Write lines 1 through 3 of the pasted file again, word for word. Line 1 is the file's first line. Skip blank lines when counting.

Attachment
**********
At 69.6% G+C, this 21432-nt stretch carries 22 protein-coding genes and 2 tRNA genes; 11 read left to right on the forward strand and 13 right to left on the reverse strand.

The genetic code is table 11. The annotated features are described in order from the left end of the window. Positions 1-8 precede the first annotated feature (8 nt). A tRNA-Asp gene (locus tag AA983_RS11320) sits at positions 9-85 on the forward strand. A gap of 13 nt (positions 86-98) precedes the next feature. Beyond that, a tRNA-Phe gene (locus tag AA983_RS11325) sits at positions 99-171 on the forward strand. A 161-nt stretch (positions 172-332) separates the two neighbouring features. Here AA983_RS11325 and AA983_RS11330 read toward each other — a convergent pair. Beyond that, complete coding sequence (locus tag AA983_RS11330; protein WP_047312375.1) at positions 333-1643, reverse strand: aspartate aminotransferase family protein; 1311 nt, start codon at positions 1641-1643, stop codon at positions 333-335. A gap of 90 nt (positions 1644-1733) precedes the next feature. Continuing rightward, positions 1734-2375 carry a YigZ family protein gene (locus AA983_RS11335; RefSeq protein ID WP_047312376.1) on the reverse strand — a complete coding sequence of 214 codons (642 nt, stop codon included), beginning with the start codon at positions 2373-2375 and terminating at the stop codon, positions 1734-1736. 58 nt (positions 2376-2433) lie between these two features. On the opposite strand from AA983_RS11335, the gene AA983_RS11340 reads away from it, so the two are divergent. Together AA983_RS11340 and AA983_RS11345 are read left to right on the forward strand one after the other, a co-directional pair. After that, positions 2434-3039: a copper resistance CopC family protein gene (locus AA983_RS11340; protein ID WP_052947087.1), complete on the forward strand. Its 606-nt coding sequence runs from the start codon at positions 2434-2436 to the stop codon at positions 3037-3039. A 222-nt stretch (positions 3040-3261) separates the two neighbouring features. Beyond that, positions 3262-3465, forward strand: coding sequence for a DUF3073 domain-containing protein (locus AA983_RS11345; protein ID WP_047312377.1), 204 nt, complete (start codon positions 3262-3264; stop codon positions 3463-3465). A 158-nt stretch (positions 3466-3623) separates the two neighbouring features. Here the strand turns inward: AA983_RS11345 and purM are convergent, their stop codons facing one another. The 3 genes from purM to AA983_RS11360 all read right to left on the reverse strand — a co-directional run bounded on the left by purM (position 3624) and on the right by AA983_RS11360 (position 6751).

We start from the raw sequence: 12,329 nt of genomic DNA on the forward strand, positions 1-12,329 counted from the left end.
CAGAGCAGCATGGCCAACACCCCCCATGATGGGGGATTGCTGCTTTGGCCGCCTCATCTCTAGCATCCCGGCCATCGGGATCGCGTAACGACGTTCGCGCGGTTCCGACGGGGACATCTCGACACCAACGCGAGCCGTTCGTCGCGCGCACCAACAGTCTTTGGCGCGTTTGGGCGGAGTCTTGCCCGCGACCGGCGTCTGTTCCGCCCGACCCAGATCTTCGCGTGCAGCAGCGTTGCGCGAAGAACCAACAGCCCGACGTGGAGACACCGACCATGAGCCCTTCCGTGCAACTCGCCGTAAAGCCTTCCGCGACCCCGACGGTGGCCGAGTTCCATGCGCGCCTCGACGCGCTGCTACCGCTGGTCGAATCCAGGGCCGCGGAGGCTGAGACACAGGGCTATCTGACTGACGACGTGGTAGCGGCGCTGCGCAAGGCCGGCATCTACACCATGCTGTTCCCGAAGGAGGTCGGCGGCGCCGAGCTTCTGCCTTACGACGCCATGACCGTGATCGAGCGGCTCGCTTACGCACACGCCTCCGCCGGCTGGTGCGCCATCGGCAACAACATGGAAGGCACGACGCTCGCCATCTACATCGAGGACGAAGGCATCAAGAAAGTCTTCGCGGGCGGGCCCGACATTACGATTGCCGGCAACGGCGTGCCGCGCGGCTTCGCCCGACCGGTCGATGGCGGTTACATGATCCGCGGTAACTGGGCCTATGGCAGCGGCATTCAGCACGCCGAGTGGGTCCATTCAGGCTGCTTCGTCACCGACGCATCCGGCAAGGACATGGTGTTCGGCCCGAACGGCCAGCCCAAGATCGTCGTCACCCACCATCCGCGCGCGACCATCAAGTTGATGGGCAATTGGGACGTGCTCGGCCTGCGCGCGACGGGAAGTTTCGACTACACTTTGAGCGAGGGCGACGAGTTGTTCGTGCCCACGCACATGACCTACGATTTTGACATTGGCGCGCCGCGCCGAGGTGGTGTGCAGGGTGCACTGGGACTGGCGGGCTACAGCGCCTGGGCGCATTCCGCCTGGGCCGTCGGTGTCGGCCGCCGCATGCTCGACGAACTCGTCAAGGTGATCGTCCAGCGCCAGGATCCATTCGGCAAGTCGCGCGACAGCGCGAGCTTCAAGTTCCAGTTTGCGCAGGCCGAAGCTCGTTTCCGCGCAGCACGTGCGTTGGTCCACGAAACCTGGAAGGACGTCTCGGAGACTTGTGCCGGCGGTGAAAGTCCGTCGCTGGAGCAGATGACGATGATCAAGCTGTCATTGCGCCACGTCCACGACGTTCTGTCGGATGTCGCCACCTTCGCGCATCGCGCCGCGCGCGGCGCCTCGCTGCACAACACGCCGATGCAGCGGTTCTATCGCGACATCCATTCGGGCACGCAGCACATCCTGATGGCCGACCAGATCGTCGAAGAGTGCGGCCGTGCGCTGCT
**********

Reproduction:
At 69.6% G+C, this 21432-nt stretch carries 22 protein-coding genes and 2 tRNA genes; 11 read left to right on the forward strand and 13 right to left on the reverse strand.

The genetic code is table 11. The annotated features are described in order from the left end of the window. Positions 1-8 precede the first annotated feature (8 nt). A tRNA-Asp gene (locus tag AA983_RS11320) sits at positions 9-85 on the forward strand. A gap of 13 nt (positions 86-98) precedes the next feature. Beyond that, a tRNA-Phe gene (locus tag AA983_RS11325) sits at positions 99-171 on the forward strand. A 161-nt stretch (positions 172-332) separates the two neighbouring features. Here AA983_RS11325 and AA983_RS11330 read toward each other — a convergent pair. Beyond that, complete coding sequence (locus tag AA983_RS11330; protein WP_047312375.1) at positions 333-1643, reverse strand: aspartate aminotransferase family protein; 1311 nt, start codon at positions 1641-1643, stop codon at positions 333-335. A gap of 90 nt (positions 1644-1733) precedes the next feature. Continuing rightward, positions 1734-2375 carry a YigZ family protein gene (locus AA983_RS11335; RefSeq protein ID WP_047312376.1) on the reverse strand — a complete coding sequence of 214 codons (642 nt, stop codon included), beginning with the start codon at positions 2373-2375 and terminating at the stop codon, positions 1734-1736. 58 nt (positions 2376-2433) lie between these two features. On the opposite strand from AA983_RS11335, the gene AA983_RS11340 reads away from it, so the two are divergent. Together AA983_RS11340 and AA983_RS11345 are read left to right on the forward strand one after the other, a co-directional pair. After that, positions 2434-3039: a copper resistance CopC family protein gene (locus AA983_RS11340; protein ID WP_052947087.1), complete on the forward strand. Its 606-nt coding sequence runs from the start codon at positions 2434-2436 to the stop codon at positions 3037-3039. A 222-nt stretch (positions 3040-3261) separates the two neighbouring features. Beyond that, positions 3262-3465, forward strand: coding sequence for a DUF3073 domain-containing protein (locus AA983_RS11345; protein ID WP_047312377.1), 204 nt, complete (start codon positions 3262-3264; stop codon positions 3463-3465). A 158-nt stretch (positions 3466-3623) separates the two neighbouring features. Here the strand turns inward: AA983_RS11345 and purM are convergent, their stop codons facing one another. The 3 genes from purM to AA983_RS11360 all read right to left on the reverse strand — a co-directional run bounded on the left by purM (position 3624) and on the right by AA983_RS11360 (position 6751).

We start from the raw sequence: 12,329 nt of genomic DNA on the forward strand, positions 1-12,329 counted from the left end.